Office of Tax Simplification’s report on inheritance tax

December 11, 2018

The Office of Tax Simplification (OTS) has published the first part of its inheritance tax (IHT) simplification review.

The report highlights a variety of issues with the current IHT system:

  • IHT returns are submitted for about half of all estates, even though tax is paid by less than 5%;
  • Most of the paperwork cannot be completed and submitted online and is far from user-friendly;
  • Probate is not normally granted until IHT has been paid, which can create difficulty for executors;
  • The residence nil rate band, introduced in 2017/18, was widely criticised as being ‘very complex’, and disadvantaging those who do not have children and those who have not owned their own home.

The OTS made a key administrative recommendation: ‘The government should implement a fully integrated digital system for Inheritance Tax, ideally including the ability to complete and submit a probate application’. HMRC have already started such a project in 2014, and in April 2018 announced it would be delayed, choosing instead to focus on the short IHT205 form which applies to certain estates where no IHT is payable.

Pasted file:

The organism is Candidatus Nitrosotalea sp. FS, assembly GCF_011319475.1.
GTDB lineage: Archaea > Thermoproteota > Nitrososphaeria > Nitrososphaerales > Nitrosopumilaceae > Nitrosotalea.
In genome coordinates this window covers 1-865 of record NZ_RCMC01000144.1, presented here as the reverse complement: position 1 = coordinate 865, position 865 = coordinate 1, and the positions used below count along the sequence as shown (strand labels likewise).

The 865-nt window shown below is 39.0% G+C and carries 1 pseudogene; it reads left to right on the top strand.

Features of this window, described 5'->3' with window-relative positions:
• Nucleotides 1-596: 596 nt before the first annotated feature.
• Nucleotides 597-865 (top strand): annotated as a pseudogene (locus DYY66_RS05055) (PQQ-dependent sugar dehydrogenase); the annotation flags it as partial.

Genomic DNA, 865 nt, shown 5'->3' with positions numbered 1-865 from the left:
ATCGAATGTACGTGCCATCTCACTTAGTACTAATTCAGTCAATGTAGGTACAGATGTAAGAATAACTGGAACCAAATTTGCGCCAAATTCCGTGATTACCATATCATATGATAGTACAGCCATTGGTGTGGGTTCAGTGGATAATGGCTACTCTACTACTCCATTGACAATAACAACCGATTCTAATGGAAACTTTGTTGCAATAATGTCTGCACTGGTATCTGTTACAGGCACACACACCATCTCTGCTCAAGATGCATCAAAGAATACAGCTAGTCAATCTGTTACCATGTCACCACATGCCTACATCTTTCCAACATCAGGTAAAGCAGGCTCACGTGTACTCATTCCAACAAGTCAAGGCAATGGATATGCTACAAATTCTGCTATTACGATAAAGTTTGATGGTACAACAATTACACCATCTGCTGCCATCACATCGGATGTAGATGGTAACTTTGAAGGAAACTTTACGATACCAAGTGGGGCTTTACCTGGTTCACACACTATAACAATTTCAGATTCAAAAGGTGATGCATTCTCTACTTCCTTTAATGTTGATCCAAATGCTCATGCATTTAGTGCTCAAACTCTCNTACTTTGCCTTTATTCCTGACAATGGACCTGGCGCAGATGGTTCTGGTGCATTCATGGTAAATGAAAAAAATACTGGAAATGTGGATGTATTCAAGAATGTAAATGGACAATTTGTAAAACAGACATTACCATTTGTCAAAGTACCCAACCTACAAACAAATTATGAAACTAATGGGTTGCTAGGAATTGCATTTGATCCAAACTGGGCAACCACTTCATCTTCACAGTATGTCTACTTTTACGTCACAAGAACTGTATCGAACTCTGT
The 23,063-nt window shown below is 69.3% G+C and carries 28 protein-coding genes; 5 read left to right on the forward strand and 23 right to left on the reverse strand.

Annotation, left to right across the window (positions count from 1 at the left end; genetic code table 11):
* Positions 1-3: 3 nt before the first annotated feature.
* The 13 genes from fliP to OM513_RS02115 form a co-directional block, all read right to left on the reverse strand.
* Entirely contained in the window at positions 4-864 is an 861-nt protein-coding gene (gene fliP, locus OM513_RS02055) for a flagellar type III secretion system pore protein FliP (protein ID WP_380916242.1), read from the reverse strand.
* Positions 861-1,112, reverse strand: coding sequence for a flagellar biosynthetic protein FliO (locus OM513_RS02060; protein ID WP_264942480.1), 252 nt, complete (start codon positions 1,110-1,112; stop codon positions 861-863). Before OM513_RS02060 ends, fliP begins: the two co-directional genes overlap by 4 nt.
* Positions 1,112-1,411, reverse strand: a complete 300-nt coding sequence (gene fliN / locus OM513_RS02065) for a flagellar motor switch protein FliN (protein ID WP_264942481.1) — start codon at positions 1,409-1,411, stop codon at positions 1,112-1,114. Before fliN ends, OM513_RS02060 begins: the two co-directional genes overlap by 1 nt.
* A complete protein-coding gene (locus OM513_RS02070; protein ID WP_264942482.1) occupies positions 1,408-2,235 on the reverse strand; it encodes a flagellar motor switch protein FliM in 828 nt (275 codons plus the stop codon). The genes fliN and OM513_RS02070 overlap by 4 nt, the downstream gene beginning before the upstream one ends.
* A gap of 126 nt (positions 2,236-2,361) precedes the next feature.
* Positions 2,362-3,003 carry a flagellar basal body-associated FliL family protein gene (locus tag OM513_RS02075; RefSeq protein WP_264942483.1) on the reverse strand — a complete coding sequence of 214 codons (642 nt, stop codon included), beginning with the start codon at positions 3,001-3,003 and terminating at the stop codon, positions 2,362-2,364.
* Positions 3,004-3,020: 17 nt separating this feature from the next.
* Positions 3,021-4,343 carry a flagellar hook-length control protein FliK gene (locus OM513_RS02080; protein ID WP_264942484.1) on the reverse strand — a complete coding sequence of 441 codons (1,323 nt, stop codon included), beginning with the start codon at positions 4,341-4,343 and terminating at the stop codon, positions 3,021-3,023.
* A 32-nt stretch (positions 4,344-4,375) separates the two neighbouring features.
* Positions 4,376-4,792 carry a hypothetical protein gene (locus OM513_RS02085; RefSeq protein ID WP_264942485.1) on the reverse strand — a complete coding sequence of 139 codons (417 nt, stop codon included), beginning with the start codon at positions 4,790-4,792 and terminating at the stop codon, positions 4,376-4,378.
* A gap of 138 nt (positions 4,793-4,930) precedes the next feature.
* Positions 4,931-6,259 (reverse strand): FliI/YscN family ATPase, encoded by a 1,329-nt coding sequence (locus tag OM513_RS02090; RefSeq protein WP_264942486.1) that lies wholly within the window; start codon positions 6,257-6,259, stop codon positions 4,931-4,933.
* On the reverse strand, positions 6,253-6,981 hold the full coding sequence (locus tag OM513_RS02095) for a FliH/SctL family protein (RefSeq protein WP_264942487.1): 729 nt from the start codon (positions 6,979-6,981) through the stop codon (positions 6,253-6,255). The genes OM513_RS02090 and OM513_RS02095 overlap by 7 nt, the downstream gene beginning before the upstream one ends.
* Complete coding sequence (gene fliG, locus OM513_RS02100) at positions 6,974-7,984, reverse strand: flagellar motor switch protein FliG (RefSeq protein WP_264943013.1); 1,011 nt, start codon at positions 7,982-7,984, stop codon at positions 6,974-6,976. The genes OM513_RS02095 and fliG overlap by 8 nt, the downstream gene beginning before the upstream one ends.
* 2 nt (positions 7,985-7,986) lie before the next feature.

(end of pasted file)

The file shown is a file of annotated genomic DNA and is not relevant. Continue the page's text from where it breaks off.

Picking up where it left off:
The OTS review timetable

The Chancellor asked the OTS to undertake its review of IHT in January 2018. The instruction was, ‘to identify opportunities and develop recommendations for simplifying IHT from both a tax technical and an administrative standpoint’.

The OTS originally indicated it would publish a report ahead of the Autumn Budget, but Mr Hammond brought the Autumn Budget forward to October and nothing emerged from the OTS in time.

In late November, about the time the Budget would normally have arrived, the OTS published the first half of its review. Such was the response to the OTS consultation document, the organisation has decided to produce two reports. The first covers ‘administrative issues’ while the second will explore ‘key technical and design issues’.

The second reportis due in spring, and could herald changes to tax rules, instead of the administrative framework. The result may be less generous than the current system, meaning it could be wise to review your estate planning opportunities now.

The value of tax reliefs depends on your individual circumstances.

Tax laws can change.

The Financial Conduct Authority does not regulate tax or trust advice.

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